The only thing that I have noticed to be related to a low body temperature on Dr. Google is Thyroid issues. I think my Dr. would think I was crazy for suggesting this, I am a normal weight- 5’3 and 115 with decent muscle mass. I do have slightly more fat on my abdomen than on other areas of my body- my legs and bum are fairly lean. This has caused me to question metabolic issues and systemic inflammation issues. Clearly I have inflammation issues, but that being the case why didn’t the autoimmune deal help at all??? I would be willing to invest in some blood work if it could shed some light on the situation. Any thoughts would be appreciated. Thanks for all that you folks do- you make my long walks even more enjoyable.
6. Is spicy food a “crappy” choice for a healthy gut?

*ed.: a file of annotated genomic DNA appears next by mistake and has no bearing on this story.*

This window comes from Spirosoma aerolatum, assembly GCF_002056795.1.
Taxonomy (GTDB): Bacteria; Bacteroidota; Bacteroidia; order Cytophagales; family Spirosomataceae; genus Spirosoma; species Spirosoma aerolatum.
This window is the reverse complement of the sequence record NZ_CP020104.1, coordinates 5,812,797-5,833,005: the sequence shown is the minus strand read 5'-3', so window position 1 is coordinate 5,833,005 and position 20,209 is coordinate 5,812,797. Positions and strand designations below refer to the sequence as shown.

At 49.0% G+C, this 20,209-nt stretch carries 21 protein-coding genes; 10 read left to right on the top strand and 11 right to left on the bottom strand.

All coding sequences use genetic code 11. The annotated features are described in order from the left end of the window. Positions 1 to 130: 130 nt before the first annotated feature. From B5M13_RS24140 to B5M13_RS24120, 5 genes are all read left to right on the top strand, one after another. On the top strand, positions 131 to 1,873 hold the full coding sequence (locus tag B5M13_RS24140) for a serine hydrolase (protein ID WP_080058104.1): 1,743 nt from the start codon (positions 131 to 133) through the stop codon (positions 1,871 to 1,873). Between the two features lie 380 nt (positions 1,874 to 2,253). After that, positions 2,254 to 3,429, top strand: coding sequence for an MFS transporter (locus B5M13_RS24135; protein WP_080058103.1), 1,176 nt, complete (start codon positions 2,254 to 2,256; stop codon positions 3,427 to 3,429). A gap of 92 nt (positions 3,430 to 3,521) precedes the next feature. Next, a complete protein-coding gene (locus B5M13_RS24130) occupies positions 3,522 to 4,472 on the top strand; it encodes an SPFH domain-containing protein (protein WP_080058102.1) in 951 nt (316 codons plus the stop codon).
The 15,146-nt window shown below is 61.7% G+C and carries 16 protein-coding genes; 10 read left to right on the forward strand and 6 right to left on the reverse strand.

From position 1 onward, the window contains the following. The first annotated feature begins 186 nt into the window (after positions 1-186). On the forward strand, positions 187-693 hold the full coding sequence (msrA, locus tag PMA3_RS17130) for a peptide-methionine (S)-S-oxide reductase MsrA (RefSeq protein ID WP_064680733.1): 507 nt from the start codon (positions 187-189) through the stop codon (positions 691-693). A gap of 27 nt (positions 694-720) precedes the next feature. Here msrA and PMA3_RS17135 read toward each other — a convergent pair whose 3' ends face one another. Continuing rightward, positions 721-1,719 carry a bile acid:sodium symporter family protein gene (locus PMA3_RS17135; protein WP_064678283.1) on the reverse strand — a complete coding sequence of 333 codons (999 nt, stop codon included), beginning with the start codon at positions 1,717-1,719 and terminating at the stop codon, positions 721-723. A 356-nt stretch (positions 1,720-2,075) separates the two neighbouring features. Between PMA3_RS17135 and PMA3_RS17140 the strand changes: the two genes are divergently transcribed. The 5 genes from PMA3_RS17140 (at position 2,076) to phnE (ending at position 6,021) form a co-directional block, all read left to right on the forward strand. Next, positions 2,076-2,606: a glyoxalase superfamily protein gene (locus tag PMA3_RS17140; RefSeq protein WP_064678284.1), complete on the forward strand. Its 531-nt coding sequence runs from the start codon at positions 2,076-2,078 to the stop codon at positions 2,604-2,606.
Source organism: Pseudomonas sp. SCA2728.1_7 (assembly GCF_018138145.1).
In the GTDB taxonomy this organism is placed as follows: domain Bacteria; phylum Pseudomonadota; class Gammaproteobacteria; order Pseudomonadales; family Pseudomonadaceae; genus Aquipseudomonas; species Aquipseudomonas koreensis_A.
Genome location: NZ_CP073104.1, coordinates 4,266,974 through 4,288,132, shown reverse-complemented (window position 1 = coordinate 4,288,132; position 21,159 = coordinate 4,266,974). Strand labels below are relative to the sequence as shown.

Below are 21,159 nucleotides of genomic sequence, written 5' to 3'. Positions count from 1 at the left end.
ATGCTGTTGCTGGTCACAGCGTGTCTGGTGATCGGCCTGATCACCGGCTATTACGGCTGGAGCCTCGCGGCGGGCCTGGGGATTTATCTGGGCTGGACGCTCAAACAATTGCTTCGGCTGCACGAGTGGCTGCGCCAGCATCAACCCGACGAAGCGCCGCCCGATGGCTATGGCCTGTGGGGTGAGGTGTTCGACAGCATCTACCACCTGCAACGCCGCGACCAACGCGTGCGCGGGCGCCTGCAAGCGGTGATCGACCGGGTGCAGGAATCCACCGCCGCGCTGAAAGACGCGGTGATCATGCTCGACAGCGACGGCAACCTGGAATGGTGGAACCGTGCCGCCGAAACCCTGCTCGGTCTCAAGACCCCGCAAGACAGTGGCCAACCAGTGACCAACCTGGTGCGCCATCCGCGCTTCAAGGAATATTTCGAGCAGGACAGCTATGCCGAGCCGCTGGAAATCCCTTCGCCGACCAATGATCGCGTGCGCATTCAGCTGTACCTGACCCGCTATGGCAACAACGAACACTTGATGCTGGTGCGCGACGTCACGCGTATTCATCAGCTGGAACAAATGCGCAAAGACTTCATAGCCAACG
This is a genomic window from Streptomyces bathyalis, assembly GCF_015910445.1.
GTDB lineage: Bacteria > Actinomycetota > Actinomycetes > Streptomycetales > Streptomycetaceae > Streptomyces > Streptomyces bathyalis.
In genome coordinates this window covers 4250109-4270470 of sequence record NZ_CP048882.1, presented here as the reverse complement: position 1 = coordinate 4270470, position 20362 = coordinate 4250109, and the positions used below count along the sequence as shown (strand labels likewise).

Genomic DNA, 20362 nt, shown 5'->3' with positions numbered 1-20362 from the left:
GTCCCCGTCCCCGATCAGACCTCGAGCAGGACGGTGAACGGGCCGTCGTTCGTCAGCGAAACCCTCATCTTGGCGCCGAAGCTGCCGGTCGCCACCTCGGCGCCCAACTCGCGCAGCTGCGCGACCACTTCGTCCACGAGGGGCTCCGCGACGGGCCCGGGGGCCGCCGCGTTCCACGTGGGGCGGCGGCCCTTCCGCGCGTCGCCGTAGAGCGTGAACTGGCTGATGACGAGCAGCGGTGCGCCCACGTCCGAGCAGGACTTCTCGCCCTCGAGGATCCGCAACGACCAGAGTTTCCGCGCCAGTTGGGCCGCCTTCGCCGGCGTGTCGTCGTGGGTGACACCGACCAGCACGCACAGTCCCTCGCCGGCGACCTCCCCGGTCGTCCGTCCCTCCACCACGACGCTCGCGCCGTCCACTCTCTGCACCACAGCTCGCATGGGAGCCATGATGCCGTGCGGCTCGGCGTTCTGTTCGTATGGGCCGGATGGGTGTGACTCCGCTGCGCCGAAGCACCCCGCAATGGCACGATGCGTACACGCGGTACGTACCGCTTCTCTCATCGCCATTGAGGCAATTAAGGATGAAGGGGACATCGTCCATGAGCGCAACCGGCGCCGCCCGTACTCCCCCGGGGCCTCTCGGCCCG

This question is about the health benefits of spicy food. “They” (ambiguous health experts and scientists) say that spicy food can assist in lowering blood pressure and risk of hard disease, and reduce inflammation, among other claims. I have become an increasingly enthusiastic fan of spicy food over the past few years, and I find that a lot of spicy meals I enjoy are also very healthy-gluten and sugar free, comprised mostly of meat and vegetables. However, the morning after a spicy meal often results in a less than fun trip to the bathroom. So, my question is: if I’m having these unpleasant bowel movements after spicy food, they must be bad for my gut health/digestion, right? Do really spicy foods affect gut health in a way that I should be worried about? Can I keep building up my tolerance or should I lower the spice level until I stop having this type of side effect? I’d love to hear your thoughts because spice certainly does add a level of fun to some otherwise bland paleo meals. Thanks!